Longer sentences for low-tech terror urged
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Tougher jail terms for new-style terrorist attacks involving cars and knives – together with the use of encrypted messages – are urged by a sentencing watchdog today.
Judges’ sentences need to reflect the “less sophisticated methods” of terrorists and the availability of extremist material online that can lead to “self-radicalisation”, The Sentencing Council says. It also spells out for the first time that the use of encrypted communications to avoid detection could be deemed an “aggravating” feature when judges weigh up penalties.
The council’s updated draft guidance says that heavier jail terms for low-level preparatory acts of terrorism are needed in response to a “new category” of terrorists whose plans escalate rapidly. Sentences should rise from the present range of 21 months to five years to between three and six years, the council proposes.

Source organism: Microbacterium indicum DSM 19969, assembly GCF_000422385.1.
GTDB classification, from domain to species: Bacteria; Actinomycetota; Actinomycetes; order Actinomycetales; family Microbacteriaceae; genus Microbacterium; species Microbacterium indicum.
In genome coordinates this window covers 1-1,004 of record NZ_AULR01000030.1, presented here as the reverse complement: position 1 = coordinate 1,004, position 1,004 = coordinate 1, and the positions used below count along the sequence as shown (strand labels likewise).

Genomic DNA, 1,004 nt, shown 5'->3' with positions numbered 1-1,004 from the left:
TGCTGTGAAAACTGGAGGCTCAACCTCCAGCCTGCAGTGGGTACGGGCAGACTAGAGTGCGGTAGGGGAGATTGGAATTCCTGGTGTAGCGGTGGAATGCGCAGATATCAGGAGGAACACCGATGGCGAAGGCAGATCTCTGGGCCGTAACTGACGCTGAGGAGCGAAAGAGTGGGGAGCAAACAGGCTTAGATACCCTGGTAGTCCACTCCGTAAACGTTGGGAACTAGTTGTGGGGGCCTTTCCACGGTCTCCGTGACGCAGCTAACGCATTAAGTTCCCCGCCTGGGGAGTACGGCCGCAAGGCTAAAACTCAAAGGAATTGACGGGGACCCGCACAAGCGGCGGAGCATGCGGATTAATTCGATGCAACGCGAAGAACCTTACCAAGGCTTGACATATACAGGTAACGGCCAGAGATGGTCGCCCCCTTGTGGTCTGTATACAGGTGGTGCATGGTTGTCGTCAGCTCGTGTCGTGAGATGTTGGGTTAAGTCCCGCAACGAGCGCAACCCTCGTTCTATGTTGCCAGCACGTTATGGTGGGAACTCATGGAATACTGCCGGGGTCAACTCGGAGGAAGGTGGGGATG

The body, which advises the courts, has fast-tracked publication of its draft guidance on a range of terrorism offences in England and Wales after the five attacks this year. The main change applies to offences under section 5 of the Terrorism Act 2006, which covers the preparation of terrorism.
The changes mean that those found guilty of crimes such as encouraging terrorism, or failing to disclose information about a terrorist attack, could see their sentences increased. Last year the Court of Appeal issued guidance for sentences imposed under the section.
Lord Justice Treacy, chairman of the council, said: “Offences vary greatly and could include someone who tries to make a bomb, another who urges others to join a terrorist organisation or a group plotting a murderous attack on the public.”
The proposals, which are subject to a six-week consultation, could be adjusted to take account of any future changes to maximum sentence levels allowed by law.